This year's Minnesota State Fair festivities begin with a greeting from Spicer's mayor
When the Minnesota State Fair opened Thursday with a flag-raising ceremony and National Anthem, it was Spicer Mayor Denny Baker who gave the welcome to guests on the inaugural day of the 12-day event.
"It was a privilege and a lot of fun to hear the cheers," said Baker, who is serving as president of the State Fair this year as part of his 13th year on the fair board.
"It's wonderful. We're having a great time," said Baker.
With near-perfect weather, the fair was off to a good start with attendance.
"Look up here and you see a sea of people, which is a good sign," said Baker, giving a nod to Underwood Street that was wall-to-wall with people walking from one vendor or exhibit to another. Most have food in their hands.
During a tour of a section of the fairgrounds while riding on a golf cart with his wife, Corrine, and a Tribune reporter, Baker showed off new booths, improved areas to the fairgrounds and gave a behind-the-scene peak at the Grandstand, where semis held equipment for musical stars, and the backside of the carnival, where entire semis were full of stuffed animals to be given away as prizes.
It was obvious Baker loves the fair and relishes showing it off.
He loves seeing the "things that change" each year, including the 18 new food vendors that make up the fleet of 305 different food vendors on the fair grounds this year.
He points to the brand new deep-fried pickle booth that out-grew its old stand in the food building.
On the north end of the fair grounds that had been known as "Machinery Hill" still has a few token farm implements, but since about 3 percent of the fair visitors are farmers, the area has been expanded to include attractions like the new Eco-Experience building and a skate board park. Enticing people to that area of the fairgrounds is helping to spread out the crowds, said Baker.
But agriculture is still a major part of the fair.
The "Little Farm Hands" exhibit and the Miracle of Birth Center, which provide interactive close-up experiences with farm animals and crops are extremely popular exhibits that are "sought after by other fairs." A new exhibit called "The Dirt" in the horticulture building is also attracting crowds.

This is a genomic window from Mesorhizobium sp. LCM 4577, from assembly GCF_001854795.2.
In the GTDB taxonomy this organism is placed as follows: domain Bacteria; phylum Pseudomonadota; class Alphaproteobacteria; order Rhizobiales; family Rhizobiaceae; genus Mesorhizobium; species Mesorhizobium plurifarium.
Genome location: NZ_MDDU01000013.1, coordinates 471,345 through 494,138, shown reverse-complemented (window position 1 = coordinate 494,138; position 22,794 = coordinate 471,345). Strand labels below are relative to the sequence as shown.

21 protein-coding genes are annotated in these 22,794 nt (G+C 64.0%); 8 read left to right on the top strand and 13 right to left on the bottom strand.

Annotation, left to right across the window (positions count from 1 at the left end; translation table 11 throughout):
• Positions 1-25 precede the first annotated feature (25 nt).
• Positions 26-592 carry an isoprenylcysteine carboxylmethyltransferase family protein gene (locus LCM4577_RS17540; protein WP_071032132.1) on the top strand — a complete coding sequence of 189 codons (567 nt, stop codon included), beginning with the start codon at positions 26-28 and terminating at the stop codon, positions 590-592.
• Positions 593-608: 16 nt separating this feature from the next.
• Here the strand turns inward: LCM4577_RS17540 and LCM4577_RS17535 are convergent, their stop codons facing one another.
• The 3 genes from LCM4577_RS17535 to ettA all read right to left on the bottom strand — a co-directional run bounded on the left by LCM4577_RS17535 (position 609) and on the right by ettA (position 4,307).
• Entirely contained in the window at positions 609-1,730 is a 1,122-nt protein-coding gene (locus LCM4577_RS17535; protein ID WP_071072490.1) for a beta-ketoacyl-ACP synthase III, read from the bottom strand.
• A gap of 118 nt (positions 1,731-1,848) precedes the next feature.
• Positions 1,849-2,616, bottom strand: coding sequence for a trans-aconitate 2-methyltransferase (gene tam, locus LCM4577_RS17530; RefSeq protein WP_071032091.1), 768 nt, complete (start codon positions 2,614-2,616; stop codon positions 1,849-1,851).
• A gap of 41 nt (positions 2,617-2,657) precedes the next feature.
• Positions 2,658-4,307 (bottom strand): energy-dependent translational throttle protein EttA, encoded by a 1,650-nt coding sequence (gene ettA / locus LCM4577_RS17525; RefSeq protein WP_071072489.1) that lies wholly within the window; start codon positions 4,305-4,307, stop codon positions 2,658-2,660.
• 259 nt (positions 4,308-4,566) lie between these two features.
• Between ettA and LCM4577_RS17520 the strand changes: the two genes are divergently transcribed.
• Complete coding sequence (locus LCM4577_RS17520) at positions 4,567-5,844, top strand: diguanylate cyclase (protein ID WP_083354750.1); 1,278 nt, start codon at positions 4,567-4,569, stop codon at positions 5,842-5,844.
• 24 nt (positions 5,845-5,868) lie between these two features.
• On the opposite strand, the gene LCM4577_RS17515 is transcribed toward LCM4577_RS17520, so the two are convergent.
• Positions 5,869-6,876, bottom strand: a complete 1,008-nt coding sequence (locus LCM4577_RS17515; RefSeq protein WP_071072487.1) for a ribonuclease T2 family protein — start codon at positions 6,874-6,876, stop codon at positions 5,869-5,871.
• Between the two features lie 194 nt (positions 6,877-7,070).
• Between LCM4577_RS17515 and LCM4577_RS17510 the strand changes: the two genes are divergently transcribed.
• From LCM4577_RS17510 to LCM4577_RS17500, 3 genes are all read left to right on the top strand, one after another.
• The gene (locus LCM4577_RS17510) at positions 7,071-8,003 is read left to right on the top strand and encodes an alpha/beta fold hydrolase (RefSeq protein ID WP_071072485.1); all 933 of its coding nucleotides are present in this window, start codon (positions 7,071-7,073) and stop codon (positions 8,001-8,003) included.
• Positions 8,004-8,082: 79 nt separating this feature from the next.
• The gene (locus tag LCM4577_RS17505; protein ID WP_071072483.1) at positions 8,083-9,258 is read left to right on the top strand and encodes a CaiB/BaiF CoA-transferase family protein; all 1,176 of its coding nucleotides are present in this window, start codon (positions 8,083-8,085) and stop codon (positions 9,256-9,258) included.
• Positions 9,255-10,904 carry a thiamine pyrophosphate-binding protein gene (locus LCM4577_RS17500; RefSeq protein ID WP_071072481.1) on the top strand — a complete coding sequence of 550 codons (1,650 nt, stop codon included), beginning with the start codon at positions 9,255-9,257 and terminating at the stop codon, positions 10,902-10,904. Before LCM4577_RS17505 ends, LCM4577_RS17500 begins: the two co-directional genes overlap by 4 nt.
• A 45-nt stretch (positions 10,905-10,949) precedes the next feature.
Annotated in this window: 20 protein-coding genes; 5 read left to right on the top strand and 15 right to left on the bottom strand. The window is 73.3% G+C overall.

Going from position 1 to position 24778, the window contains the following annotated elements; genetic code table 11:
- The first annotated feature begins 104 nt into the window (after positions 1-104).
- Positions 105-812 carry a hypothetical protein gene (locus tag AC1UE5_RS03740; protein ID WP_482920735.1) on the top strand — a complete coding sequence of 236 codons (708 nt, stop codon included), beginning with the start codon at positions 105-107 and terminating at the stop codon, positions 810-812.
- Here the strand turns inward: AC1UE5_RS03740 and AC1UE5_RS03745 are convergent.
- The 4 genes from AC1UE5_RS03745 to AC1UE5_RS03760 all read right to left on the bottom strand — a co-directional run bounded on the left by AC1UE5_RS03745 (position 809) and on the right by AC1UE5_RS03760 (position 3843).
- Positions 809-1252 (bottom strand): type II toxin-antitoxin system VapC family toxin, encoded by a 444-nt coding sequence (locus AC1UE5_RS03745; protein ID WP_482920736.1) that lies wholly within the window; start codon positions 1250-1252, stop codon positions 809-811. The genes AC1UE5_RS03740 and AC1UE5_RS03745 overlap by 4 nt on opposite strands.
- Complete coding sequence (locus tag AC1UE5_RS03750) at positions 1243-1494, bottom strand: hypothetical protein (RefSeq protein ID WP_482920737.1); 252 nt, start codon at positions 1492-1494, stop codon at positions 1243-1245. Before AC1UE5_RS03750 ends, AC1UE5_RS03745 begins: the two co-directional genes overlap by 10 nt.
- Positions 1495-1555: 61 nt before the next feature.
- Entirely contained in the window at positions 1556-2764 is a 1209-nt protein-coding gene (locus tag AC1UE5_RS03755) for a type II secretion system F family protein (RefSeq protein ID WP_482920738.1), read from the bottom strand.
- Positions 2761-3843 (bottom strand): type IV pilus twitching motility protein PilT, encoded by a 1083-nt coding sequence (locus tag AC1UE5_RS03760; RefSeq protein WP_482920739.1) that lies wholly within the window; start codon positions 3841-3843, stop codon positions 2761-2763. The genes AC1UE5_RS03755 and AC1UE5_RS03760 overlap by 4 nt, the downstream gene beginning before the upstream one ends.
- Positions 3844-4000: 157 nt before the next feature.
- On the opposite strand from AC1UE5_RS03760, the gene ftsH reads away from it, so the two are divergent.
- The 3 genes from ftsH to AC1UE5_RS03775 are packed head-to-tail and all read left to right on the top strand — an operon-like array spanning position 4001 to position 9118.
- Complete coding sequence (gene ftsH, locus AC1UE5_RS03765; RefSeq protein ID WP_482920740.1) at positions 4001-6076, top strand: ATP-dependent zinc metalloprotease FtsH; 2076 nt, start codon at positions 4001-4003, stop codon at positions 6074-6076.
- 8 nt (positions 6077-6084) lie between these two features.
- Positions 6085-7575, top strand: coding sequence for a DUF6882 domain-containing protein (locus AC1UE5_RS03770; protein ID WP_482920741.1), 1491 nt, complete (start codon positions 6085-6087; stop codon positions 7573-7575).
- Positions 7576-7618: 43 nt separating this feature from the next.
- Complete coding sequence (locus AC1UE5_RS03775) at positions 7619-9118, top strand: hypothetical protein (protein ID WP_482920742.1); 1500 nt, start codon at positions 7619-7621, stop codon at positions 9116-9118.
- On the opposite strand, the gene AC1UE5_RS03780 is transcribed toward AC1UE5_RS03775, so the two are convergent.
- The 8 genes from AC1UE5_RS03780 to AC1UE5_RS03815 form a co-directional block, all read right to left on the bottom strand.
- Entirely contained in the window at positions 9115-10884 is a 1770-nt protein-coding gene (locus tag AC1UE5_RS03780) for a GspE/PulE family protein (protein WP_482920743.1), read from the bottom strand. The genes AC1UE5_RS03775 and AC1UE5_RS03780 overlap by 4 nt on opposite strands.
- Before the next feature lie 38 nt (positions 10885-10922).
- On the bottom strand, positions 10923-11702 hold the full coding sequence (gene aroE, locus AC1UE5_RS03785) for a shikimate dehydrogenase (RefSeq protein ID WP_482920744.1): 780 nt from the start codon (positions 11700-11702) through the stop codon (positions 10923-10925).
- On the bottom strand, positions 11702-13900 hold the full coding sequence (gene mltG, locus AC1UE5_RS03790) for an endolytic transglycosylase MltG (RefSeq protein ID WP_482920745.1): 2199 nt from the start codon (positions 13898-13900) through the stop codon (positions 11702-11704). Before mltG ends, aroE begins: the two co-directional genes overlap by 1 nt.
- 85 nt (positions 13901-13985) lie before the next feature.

A $16 million improvement to the Grandstand in 2003 helped sell out shows in the 13,000 seat facility and make the events profitable, said Baker. He's hoping that, yet while on his watch, a new 4-H and FFA livestock judging area can be built.
Baker also enjoys visiting with the people who come year-after-year to set up booths at the fair. It's a unique fair family. "There are a lot of people you get to know," he said.
It's not only certain vendors that have been at the fair for decades, Baker said he talked to a man Thursday morning who's been coming to the State Fair for "55 years straight."
The number of exhibits, like 4-H and FFA "look very good" this year, said Baker.
Directors of the fair board are in charge of over-seeing 4-7 different departments. As president, Baker isn't assigned to that duty but instead does over-all supervision of the grounds. A lot of time is spent doing public relations, which Baker handles easily and graciously. He's rarely without a smile while at the fair.
At the end of the tour, Baker was approached by a member of the posse to see if he could transport a lost little boy to the police department. Joshua, sucking on a lollipop, seemed quite comfortable sitting between Baker and his wife. It's all part of the job.
When Baker's term ends in January, there will be sadness as he spends a summer that isn't consumed by the State Fair. "But I rejoice that someone else will move into a position I've enjoyed," he said.